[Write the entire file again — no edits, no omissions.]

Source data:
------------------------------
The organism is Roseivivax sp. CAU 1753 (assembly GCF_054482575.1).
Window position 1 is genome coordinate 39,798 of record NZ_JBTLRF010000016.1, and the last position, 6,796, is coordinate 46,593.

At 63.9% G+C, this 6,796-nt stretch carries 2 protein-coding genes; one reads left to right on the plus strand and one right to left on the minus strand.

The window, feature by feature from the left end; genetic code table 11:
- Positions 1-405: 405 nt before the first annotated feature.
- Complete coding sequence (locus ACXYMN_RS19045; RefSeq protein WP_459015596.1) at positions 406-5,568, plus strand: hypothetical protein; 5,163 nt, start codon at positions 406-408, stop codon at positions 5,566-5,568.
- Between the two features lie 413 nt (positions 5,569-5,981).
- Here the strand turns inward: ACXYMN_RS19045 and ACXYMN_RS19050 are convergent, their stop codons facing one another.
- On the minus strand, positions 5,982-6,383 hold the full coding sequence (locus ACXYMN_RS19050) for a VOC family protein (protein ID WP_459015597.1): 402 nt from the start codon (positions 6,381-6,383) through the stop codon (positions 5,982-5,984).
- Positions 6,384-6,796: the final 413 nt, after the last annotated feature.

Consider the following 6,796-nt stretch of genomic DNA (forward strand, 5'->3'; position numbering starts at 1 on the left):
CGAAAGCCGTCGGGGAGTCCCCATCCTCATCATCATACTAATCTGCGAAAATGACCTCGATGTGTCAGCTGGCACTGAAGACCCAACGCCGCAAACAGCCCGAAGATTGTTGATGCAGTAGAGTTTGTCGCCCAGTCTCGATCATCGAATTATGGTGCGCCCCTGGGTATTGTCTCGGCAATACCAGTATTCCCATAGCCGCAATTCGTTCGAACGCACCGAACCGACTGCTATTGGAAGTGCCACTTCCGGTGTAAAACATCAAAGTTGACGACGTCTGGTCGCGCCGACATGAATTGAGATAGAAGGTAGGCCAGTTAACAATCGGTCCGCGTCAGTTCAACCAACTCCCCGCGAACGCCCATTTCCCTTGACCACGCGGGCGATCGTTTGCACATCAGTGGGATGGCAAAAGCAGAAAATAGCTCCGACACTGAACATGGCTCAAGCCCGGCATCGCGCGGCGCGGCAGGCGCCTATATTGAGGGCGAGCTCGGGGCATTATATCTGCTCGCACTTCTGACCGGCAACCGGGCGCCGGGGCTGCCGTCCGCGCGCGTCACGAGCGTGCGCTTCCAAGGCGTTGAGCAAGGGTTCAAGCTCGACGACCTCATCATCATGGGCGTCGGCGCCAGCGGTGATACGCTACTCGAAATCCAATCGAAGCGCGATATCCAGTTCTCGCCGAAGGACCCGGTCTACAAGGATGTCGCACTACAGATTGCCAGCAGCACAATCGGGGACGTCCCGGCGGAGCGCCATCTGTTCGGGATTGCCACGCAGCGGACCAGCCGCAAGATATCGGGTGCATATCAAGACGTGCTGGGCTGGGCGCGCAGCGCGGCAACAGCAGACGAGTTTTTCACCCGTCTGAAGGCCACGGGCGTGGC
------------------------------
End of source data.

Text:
The organism is Roseivivax sp. CAU 1753 (assembly GCF_054482575.1).
Window position 1 is genome coordinate 39,798 of record NZ_JBTLRF010000016.1, and the last position, 6,796, is coordinate 46,593.

At 63.9% G+C, this 6,796-nt stretch carries 2 protein-coding genes; one reads left to right on the plus strand and one right to left on the minus strand.

The window, feature by feature from the left end; genetic code table 11:
- Positions 1-405: 405 nt before the first annotated feature.
- Complete coding sequence (locus ACXYMN_RS19045; RefSeq protein WP_459015596.1) at positions 406-5,568, plus strand: hypothetical protein; 5,163 nt, start codon at positions 406-408, stop codon at positions 5,566-5,568.
- Between the two features lie 413 nt (positions 5,569-5,981).
- Here the strand turns inward: ACXYMN_RS19045 and ACXYMN_RS19050 are convergent, their stop codons facing one another.
- On the minus strand, positions 5,982-6,383 hold the full coding sequence (locus ACXYMN_RS19050) for a VOC family protein (protein ID WP_459015597.1): 402 nt from the start codon (positions 6,381-6,383) through the stop codon (positions 5,982-5,984).
- Positions 6,384-6,796: the final 413 nt, after the last annotated feature.

Consider the following 6,796-nt stretch of genomic DNA (forward strand, 5'->3'; position numbering starts at 1 on the left):
CGAAAGCCGTCGGGGAGTCCCCATCCTCATCATCATACTAATCTGCGAAAATGACCTCGATGTGTCAGCTGGCACTGAAGACCCAACGCCGCAAACAGCCCGAAGATTGTTGATGCAGTAGAGTTTGTCGCCCAGTCTCGATCATCGAATTATGGTGCGCCCCTGGGTATTGTCTCGGCAATACCAGTATTCCCATAGCCGCAATTCGTTCGAACGCACCGAACCGACTGCTATTGGAAGTGCCACTTCCGGTGTAAAACATCAAAGTTGACGACGTCTGGTCGCGCCGACATGAATTGAGATAGAAGGTAGGCCAGTTAACAATCGGTCCGCGTCAGTTCAACCAACTCCCCGCGAACGCCCATTTCCCTTGACCACGCGGGCGATCGTTTGCACATCAGTGGGATGGCAAAAGCAGAAAATAGCTCCGACACTGAACATGGCTCAAGCCCGGCATCGCGCGGCGCGGCAGGCGCCTATATTGAGGGCGAGCTCGGGGCATTATATCTGCTCGCACTTCTGACCGGCAACCGGGCGCCGGGGCTGCCGTCCGCGCGCGTCACGAGCGTGCGCTTCCAAGGCGTTGAGCAAGGGTTCAAGCTCGACGACCTCATCATCATGGGCGTCGGCGCCAGCGGTGATACGCTACTCGAAATCCAATCGAAGCGCGATATCCAGTTCTCGCCGAAGGACCCGGTCTACAAGGATGTCGCACTACAGATTGCCAGCAGCACAATCGGGGACGTCCCGGCGGAGCGCCATCTGTTCGGGATTGCCACGCAGCGGACCAGCCGCAAGATATCGGGTGCATATCAAGACGTGCTGGGCTGGGCGCGCAGCGCGGCAACAGCAGACGAGTTTTTCACCCGTCTGAAGGCCACGGGCGTGGC